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Business Interruption Insurance – Indemnity period now the bone of contention

Whilst the UK Supreme Court will deliver its judgment on the FCA test case on Business Interruption Insurance policy wordings tomorrow morning, South African insurer Santam commenced with a process for settling Covid-19 business interruption claims.

Earlier this month the FSCA announced that it expects the non-life insurance industry to honour its CBI cover obligations without delay. Santam was one of the first insurers to react and announced the commencement of calculation of valid claims. However, the insurer also pointed out that it still believes that there are valid reasons to appeal the judgment of the Western Cape High Court in the Ma-Afrika case with respect to the indemnity period.

A particular bone of contention is Santam’s final settlement offer to affected policyholders which is limited to three months only, even where longer periods are indicated in the contract.

Recapping the court’s ruling on indemnity period

“The applicants have established that they have an existing contractual right to indemnity under the infectious diseases clause to the policies, and to an indemnity period of eighteen (18) months,” the Western Cape High Court’s judgment reads.

[87] It is evident that the infectious disease clause is not one of the twenty-six items listed under the “Extensions and Clauses” heading in the schedule.  Some of these items, like “Loss of Tourist Attraction” and “Loss of Aesthetic Attraction” expressly record an indemnity period of three months.  Others do not, like the “Bush Fire” extension.  It appears that the residual three-month period may be applicable to these listed extensions.  It could be reasonably concluded that the residual indemnity period does not apply to the infectious disease clause because it is not a listed extension.  Instead, it comes as a standard feature of the business interruption section.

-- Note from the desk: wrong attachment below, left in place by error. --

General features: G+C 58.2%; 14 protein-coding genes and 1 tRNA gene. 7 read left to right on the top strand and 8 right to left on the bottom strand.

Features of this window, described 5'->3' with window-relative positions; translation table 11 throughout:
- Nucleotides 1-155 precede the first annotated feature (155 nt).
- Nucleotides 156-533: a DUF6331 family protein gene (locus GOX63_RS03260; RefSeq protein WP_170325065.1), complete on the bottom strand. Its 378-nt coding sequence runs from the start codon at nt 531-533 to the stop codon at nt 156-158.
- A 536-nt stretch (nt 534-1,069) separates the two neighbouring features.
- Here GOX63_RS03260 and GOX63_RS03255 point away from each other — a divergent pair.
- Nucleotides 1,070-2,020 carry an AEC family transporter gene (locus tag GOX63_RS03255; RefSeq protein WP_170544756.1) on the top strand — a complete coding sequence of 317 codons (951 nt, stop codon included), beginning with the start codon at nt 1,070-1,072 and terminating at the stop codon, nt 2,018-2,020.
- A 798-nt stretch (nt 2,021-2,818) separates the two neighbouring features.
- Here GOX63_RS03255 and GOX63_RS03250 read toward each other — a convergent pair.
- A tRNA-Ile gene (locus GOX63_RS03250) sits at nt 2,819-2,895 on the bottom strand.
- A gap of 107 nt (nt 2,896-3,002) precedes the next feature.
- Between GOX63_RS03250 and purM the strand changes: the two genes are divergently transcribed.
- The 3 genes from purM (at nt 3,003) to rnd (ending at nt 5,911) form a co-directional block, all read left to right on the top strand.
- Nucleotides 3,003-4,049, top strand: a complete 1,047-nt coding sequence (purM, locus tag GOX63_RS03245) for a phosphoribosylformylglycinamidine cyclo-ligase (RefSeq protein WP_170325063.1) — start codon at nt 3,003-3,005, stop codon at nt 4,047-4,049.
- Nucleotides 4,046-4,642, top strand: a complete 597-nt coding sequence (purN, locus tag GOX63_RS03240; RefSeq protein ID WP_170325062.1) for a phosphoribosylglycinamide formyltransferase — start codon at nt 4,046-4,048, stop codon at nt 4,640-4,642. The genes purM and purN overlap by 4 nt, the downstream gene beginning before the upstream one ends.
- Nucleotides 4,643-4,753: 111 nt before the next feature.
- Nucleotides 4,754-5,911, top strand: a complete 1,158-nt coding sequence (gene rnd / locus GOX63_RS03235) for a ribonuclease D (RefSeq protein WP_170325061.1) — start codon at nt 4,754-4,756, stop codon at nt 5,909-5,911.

In the circumstances, the court ruled that the contra proferentum principle should be invoked. This is a legal doctrine in contract law which states that any clause considered to be ambiguous should be interpreted against the interests of the party that created, introduced, or requested that a clause be included. “If Santam wanted to limit the indemnity period for infectious diseases to three months in this contract that it drafted, it could simply have added the clause to the long list of specific extensions.”

Santam’s settlements criticised

Public loss adjustment firm Insurance Claims Africa (ICA), which represents around 700 clients in relation to such claims, called Santam’s settlement offer “unconscionable” since policyholders are covered for longer periods. “ICA is unsurprised but disappointed by Santam’s decision to limit its full and final settlement offers to three months, while there is an appeal pending at the SCA [Supreme Court of Appeal] in respect of the indemnity period,” ICA responded in the media.

Ryan Woolley, CEO of ICA, said that the judgment against them in the Ma-Afrika matter, should not be ignored. “The only way for them to treat their customers fairly is to offer an interim payment of three months and leave the balance to be dealt with after the SCA appeal.

Santam responded to Moneyweb, saying that it is of the view that the High Court “erred in its judgment in applying an 18-month indemnity period across the entire policy” of the Cape-based hotel group, Ma-Afrika. “…the indemnity period in the standard cover provided by the business interruption section policy in the Ma-Afrika policy is 18 months. This is not common across all policies.  Most policies generally have shorter indemnity periods.”

Santam further stated that the Hospitality & Leisure Division policies that are impacted by the recent court rulings and are currently being processed specifically carry three-month indemnity periods. “It is for this reason that Santam is offering full and final settlements in respect of these claims.”

While the insurers and courts battle out the technicalities, policyholders are suffering, and many small businesses have had to close their doors. This is not good for the already struggling South African economy.

If your clients are affected, you may want to obtain written confirmation from the insurer regarding the client’s claim status in instances where their businesses have gone bankrupt, or where they had to close such enterprises.

Click here on the links to read the Moneyweb articles:

Santam business interruption settlement offer unconscionable: ICA

Santam: High Court ‘erred’ in business interruption judgment

Click here to download the judgment notes in the matter between Ma-Afrika hotels (PTY) and Santam Limited

 

Related article: Business Insurance Update – Santam commences calculation of valid claims

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